[By Claire Chadwick]
There is this enormous amount of information and research on why it’s important to read to kids, and expose them to a world of literacy from a young age. As an author, teacher and a parent I fully support this information. But what happens if your child, despite your best efforts, dislikes books and reading.
It can make schooling, homework and bonding time; very hard. And hard can usually lead to giving up, complete disinterest or an anxious outlook.
Learning to read can be overwhelming and unenjoyable for some children. If you’re sensing a great stress around the early stages of learning to read, slow down with your expectations and don’t push them to achieve or learn any faster. Make reading enjoyable and easy, by getting back into the role of the reader as apposed to the listener. Read to your children and make it fun and interesting. Talk to them about words and spelling and picture cues. Get them predicting and questioning. Let them ‘read’ through visuals.
What do they love?
Focus on the topics and subjects that your kid/s enjoy or have an interest in. They may be passionate about trucks or insects, dancing or fairies, gardening, machinery or under the sea. It may be a character or series that they’ve taken a liking to or a TV show that they love watching. Source books from the local library or bookstore that are based around this theme or concept, and encourage them to choose the books themselves.
Communicate with your child’s teachers or educators.
I can’t help but wonder if both learning difficulties and learning giftedness is heavily over-diagnosed these days. Just because your child is not enjoying reading and/or having troubles grasping the introductory reading skills, doesn’t mean they have a learning disability. But keep an open mind and communicate with their teachers or carers. Talk to them about your concerns and listen to theirs. Come up with ways to work together, with the child to make some positive improvements or changes. Discuss ways to increase reading interest and ability in the classroom as well as at home.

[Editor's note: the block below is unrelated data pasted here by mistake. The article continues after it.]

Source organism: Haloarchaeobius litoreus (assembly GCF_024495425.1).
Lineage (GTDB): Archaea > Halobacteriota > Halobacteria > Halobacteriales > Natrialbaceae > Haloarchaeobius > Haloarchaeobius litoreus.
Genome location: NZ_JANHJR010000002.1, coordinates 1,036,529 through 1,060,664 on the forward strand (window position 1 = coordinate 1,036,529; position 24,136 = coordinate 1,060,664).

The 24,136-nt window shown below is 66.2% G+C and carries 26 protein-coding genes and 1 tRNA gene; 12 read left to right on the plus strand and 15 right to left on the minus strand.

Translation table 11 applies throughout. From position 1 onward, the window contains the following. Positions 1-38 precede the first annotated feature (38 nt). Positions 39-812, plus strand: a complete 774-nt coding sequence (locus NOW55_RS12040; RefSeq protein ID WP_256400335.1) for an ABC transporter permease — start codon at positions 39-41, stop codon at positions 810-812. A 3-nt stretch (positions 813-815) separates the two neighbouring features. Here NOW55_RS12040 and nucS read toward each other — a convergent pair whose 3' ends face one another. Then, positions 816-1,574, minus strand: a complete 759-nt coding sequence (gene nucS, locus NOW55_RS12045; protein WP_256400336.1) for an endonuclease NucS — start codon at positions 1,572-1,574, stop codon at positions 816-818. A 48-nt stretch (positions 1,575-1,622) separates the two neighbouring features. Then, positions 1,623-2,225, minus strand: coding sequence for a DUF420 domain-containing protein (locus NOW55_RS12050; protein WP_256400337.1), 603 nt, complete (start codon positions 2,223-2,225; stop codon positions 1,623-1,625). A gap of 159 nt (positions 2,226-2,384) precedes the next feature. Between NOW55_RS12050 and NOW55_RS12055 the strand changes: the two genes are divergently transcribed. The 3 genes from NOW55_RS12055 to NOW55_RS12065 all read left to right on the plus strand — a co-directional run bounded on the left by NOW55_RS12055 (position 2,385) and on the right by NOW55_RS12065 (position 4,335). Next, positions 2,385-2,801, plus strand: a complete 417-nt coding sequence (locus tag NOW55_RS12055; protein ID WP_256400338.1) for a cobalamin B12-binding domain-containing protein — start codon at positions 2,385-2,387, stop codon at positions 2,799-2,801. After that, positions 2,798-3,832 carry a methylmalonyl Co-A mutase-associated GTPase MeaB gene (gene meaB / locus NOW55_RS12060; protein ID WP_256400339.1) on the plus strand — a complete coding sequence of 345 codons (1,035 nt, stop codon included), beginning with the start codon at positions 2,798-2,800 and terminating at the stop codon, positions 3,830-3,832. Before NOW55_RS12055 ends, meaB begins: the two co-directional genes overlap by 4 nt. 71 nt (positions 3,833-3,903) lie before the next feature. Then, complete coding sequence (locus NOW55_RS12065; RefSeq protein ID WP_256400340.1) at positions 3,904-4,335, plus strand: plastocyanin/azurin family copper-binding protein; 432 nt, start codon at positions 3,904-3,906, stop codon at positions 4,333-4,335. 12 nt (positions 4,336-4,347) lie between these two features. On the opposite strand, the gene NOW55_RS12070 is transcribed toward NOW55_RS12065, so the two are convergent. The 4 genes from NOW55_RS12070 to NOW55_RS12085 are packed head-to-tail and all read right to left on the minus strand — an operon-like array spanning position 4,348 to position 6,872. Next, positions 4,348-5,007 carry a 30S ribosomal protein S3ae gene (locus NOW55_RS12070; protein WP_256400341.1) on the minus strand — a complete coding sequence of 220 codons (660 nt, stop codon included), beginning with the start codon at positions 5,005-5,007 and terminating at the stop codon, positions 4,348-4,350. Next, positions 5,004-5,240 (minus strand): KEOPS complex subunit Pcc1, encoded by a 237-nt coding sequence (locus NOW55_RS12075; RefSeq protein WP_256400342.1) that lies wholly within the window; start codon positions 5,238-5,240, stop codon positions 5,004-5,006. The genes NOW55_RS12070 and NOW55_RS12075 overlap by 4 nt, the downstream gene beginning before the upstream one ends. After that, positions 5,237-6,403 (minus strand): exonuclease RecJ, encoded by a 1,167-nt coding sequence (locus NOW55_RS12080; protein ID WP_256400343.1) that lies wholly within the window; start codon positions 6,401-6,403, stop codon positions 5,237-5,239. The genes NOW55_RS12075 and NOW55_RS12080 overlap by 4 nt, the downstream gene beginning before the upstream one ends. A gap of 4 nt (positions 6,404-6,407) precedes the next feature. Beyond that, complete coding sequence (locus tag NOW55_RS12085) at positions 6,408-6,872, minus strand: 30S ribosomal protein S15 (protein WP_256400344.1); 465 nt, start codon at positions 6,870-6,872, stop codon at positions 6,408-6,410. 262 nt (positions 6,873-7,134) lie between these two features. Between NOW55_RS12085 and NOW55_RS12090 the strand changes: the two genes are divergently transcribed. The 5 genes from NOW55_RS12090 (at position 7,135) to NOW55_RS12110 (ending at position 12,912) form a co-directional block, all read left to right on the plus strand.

Reading doesn’t always have to be about books.
If your child is really disinterested in reading books, try to teach and experience reading with them in other settings. Read aloud road signs and messages on TV. Get them looking at maps with you or letters you receive in the mail. See if they are interested in comics or child-appropriate magazines. Try out some online reading games or download some educational apps onto your phone or iPad for them to engage with. Build their reading confidence before expecting them to decode books. Sometimes, whole physical books can be very overwhelming to a little person.
And lastly, try to model to them that reading (like most new things in life) takes time and persistence. Encourage them and congratulate them, even for the most basic of achievements like recognising a letter, sound or sight word. Make reading and learning FUN, not stressful.
Claire Chadwick is a mother of two, a wife, a children’s Author and a life lover. She was a Primary School Teacher for ten years before she embarked on Motherhood, and freelance writing. She is a lover of summer, coffee, the colour pink and hearing her children laugh. Claire blogs daily about parenting and life from her Brisbane home at www.claireeverafter.com and has recently launched a successful and fun children’s book called So Many Sounds. You can find out more about Claire and her book at: www.clairechadwick.com.au Claire believes in living a wholesome life full of rich memories and cherished moments. Her weaknesses: designer handbags, good champagne and a jar of Nutella.